NEWS + ADVICE
The Art of Rejection: Making the Best of Saying “No”
As infosec recruiting professionals, you know that hiring the best and the brightest is vital to the success of your organization. It’s important to keep in mind, though, that a timely and respectful process for informing a candidate they haven’t gotten a position is also imperative.
You may interview 5+ candidates but you will only hire one. Those 4 who didn’t get the job will share their experience with others. In today’s world of social media and the tight cyber security community, the quality of those experiences can spread like wildfire.
Research tells us that the candidate experience is very important and that company reputation fuels interest from the top talent pool. Understanding that how you handle candidate rejection affects your company brand is an important point to keep in mind.
Also very potent is the power of referrals. That candidate who is not quite right for a certain position can be connected to dozens of other cyber security job seekers who might be perfect for your organization in the future. If a rejected candidate refers his network to you, that’s powerful. Plus that rejected candidate might be just the person you need a couple of months from now. It will be so much easier to reel them in if they feel good about you and your organization.
Often in recruiting it can be an odds game. The goal is to increase the odds that even candidates who have been turned away will become advocates for your organization. Here are a few ways to cultivate the art of silver linings.
Ghosting Is A No-No
In the 21st century vernacular “ghosting” means to end contact with someone without explanation. While typically this is a term from social circles, it can’t be denied that it also takes place in the recruiting world.
Everyone has had this experience sometime in their professional life when you apply for a position but your resume seems to get sucked into a black hole. Recruiters have a full plate and when you hire in mass this is such an easy way to let a candidate believe there is no interest.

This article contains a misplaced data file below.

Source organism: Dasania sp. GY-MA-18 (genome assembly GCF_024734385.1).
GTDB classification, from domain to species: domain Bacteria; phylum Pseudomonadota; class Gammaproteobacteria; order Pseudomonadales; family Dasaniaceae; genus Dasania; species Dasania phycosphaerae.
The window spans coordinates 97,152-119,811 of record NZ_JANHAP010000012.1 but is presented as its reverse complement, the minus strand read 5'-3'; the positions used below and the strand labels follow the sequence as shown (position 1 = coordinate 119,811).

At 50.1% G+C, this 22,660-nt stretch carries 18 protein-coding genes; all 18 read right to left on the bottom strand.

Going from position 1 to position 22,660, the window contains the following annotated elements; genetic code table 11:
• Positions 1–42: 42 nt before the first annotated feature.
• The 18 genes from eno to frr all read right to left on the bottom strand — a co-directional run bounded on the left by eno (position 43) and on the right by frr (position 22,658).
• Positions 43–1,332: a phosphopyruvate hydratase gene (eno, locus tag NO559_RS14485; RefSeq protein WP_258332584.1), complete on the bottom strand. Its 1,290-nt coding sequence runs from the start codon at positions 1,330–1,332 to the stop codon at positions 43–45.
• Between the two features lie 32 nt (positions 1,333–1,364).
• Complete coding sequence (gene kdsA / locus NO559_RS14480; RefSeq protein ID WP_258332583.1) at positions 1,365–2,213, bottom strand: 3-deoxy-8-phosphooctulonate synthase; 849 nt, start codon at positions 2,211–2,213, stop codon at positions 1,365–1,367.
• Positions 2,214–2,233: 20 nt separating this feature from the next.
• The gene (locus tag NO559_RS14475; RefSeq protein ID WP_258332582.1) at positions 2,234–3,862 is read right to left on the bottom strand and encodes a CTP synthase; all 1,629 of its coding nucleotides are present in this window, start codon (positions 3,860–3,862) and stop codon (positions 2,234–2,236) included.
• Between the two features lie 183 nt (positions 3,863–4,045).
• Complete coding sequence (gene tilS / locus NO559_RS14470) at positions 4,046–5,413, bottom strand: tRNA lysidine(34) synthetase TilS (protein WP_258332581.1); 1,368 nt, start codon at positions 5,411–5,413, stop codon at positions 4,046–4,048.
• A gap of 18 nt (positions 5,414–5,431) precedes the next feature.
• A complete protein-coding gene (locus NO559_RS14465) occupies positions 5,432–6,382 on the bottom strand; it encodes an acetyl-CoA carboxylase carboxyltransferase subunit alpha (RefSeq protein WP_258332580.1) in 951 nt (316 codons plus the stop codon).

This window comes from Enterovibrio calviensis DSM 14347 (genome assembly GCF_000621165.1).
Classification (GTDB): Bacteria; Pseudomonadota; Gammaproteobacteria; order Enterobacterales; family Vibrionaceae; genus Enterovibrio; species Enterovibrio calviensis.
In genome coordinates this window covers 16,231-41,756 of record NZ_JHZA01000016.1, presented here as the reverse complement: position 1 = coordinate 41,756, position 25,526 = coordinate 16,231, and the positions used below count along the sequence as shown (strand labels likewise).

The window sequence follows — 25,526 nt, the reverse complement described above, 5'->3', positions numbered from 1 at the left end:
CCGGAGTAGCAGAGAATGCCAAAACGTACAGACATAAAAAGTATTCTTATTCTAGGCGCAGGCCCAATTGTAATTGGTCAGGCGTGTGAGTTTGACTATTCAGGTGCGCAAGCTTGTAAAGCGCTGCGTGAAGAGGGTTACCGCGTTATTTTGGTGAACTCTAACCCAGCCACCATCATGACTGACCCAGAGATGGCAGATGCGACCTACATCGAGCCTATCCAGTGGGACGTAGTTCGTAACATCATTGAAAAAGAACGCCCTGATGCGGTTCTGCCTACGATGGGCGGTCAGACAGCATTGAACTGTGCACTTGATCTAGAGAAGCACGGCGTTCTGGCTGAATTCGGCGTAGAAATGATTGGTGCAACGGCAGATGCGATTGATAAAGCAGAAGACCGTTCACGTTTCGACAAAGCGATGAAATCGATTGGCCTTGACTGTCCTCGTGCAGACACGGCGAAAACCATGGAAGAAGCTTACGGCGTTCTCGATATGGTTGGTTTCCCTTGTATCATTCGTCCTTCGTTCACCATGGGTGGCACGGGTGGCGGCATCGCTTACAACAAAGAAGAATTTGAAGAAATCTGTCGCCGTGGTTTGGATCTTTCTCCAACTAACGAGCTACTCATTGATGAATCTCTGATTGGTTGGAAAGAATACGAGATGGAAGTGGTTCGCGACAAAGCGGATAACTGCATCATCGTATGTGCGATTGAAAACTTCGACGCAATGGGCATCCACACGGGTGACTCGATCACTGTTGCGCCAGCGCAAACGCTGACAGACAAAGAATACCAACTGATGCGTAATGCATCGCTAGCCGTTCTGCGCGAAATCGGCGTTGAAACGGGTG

A recent study indicates that waiting for a response from an employer is the #1 complaint for almost 50% of job seekers. No response can quickly alienate at least this percentage of your potential talent pool. Further research reveals that candidates share their bad experiences with their network 66% of the time. Do the math. How will your company brand stand up to this negative publicity?
Takeaway: Utilizing a ‘no answer’ to mean ‘no thanks’ is a poor recruiting strategy.
Candidates Deserve Feedback
To eliminate a poor candidate experience put steps in place to communicate outcomes early in the process. All candidates who are not being considered should receive this indication in a timely manner.
Really, it can be accomplished. Enterprise, a leader in the transportation industry, has a stringent rule of replying to every applicant. They hire hundreds a year and reject many times more so their example shows it can be done. They know their employer brand relies on positive experience and they make sure that all who apply know they are important.